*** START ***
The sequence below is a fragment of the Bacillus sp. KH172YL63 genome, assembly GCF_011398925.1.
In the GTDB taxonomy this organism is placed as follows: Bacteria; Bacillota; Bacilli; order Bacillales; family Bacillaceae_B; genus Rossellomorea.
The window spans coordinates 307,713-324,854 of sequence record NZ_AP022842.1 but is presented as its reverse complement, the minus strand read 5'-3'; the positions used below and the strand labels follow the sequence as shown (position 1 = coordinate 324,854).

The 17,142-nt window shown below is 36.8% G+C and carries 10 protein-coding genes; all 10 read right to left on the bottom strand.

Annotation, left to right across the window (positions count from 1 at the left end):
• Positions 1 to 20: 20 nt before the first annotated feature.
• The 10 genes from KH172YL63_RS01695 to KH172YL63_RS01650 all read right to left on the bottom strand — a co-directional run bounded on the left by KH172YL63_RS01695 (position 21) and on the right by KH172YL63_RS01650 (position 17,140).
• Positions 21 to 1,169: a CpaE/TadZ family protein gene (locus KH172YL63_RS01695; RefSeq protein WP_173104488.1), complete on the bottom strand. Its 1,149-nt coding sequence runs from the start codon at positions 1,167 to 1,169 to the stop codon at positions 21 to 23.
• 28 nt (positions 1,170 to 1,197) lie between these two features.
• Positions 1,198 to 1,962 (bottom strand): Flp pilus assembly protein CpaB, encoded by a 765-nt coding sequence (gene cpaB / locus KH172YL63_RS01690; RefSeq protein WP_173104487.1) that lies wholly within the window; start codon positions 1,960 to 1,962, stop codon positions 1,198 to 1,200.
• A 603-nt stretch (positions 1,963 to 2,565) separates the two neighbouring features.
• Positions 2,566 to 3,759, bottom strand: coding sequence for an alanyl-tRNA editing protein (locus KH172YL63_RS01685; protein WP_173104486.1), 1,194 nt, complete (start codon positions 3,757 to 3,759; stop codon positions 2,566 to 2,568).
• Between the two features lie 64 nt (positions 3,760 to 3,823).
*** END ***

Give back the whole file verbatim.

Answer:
The sequence below is a fragment of the Bacillus sp. KH172YL63 genome, assembly GCF_011398925.1.
In the GTDB taxonomy this organism is placed as follows: Bacteria; Bacillota; Bacilli; order Bacillales; family Bacillaceae_B; genus Rossellomorea.
The window spans coordinates 307,713-324,854 of sequence record NZ_AP022842.1 but is presented as its reverse complement, the minus strand read 5'-3'; the positions used below and the strand labels follow the sequence as shown (position 1 = coordinate 324,854).

The 17,142-nt window shown below is 36.8% G+C and carries 10 protein-coding genes; all 10 read right to left on the bottom strand.

Annotation, left to right across the window (positions count from 1 at the left end):
• Positions 1 to 20: 20 nt before the first annotated feature.
• The 10 genes from KH172YL63_RS01695 to KH172YL63_RS01650 all read right to left on the bottom strand — a co-directional run bounded on the left by KH172YL63_RS01695 (position 21) and on the right by KH172YL63_RS01650 (position 17,140).
• Positions 21 to 1,169: a CpaE/TadZ family protein gene (locus KH172YL63_RS01695; RefSeq protein WP_173104488.1), complete on the bottom strand. Its 1,149-nt coding sequence runs from the start codon at positions 1,167 to 1,169 to the stop codon at positions 21 to 23.
• 28 nt (positions 1,170 to 1,197) lie between these two features.
• Positions 1,198 to 1,962 (bottom strand): Flp pilus assembly protein CpaB, encoded by a 765-nt coding sequence (gene cpaB / locus KH172YL63_RS01690; RefSeq protein WP_173104487.1) that lies wholly within the window; start codon positions 1,960 to 1,962, stop codon positions 1,198 to 1,200.
• A 603-nt stretch (positions 1,963 to 2,565) separates the two neighbouring features.
• Positions 2,566 to 3,759, bottom strand: coding sequence for an alanyl-tRNA editing protein (locus KH172YL63_RS01685; protein WP_173104486.1), 1,194 nt, complete (start codon positions 3,757 to 3,759; stop codon positions 2,566 to 2,568).
• Between the two features lie 64 nt (positions 3,760 to 3,823).